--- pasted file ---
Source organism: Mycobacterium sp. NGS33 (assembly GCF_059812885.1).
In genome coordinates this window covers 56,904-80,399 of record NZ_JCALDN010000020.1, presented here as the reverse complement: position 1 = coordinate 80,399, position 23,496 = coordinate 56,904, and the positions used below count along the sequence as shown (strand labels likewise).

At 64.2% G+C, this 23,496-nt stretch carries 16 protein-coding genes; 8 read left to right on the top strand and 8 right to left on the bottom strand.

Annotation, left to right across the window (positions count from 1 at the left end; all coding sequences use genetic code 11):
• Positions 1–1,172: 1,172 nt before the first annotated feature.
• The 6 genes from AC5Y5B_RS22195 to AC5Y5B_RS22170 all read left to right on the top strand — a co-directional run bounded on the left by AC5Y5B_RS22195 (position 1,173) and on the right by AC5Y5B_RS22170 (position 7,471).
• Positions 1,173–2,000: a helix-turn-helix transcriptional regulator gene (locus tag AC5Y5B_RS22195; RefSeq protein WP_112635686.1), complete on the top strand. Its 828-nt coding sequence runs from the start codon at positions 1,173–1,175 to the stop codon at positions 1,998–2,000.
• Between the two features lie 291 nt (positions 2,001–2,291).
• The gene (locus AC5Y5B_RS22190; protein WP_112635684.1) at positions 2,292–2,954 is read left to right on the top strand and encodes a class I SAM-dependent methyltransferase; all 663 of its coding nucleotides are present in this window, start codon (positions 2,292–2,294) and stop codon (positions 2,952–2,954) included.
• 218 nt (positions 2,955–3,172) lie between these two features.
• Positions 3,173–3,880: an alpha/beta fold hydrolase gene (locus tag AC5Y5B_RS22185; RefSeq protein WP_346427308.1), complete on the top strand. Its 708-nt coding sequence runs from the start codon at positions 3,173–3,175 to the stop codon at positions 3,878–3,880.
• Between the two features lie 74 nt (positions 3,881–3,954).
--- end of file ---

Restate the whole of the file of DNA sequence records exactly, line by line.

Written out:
Source organism: Mycobacterium sp. NGS33 (assembly GCF_059812885.1).
In genome coordinates this window covers 56,904-80,399 of record NZ_JCALDN010000020.1, presented here as the reverse complement: position 1 = coordinate 80,399, position 23,496 = coordinate 56,904, and the positions used below count along the sequence as shown (strand labels likewise).

At 64.2% G+C, this 23,496-nt stretch carries 16 protein-coding genes; 8 read left to right on the top strand and 8 right to left on the bottom strand.

Annotation, left to right across the window (positions count from 1 at the left end; all coding sequences use genetic code 11):
• Positions 1–1,172: 1,172 nt before the first annotated feature.
• The 6 genes from AC5Y5B_RS22195 to AC5Y5B_RS22170 all read left to right on the top strand — a co-directional run bounded on the left by AC5Y5B_RS22195 (position 1,173) and on the right by AC5Y5B_RS22170 (position 7,471).
• Positions 1,173–2,000: a helix-turn-helix transcriptional regulator gene (locus tag AC5Y5B_RS22195; RefSeq protein WP_112635686.1), complete on the top strand. Its 828-nt coding sequence runs from the start codon at positions 1,173–1,175 to the stop codon at positions 1,998–2,000.
• Between the two features lie 291 nt (positions 2,001–2,291).
• The gene (locus AC5Y5B_RS22190; protein WP_112635684.1) at positions 2,292–2,954 is read left to right on the top strand and encodes a class I SAM-dependent methyltransferase; all 663 of its coding nucleotides are present in this window, start codon (positions 2,292–2,294) and stop codon (positions 2,952–2,954) included.
• 218 nt (positions 2,955–3,172) lie between these two features.
• Positions 3,173–3,880: an alpha/beta fold hydrolase gene (locus tag AC5Y5B_RS22185; RefSeq protein WP_346427308.1), complete on the top strand. Its 708-nt coding sequence runs from the start codon at positions 3,173–3,175 to the stop codon at positions 3,878–3,880.
• Between the two features lie 74 nt (positions 3,881–3,954).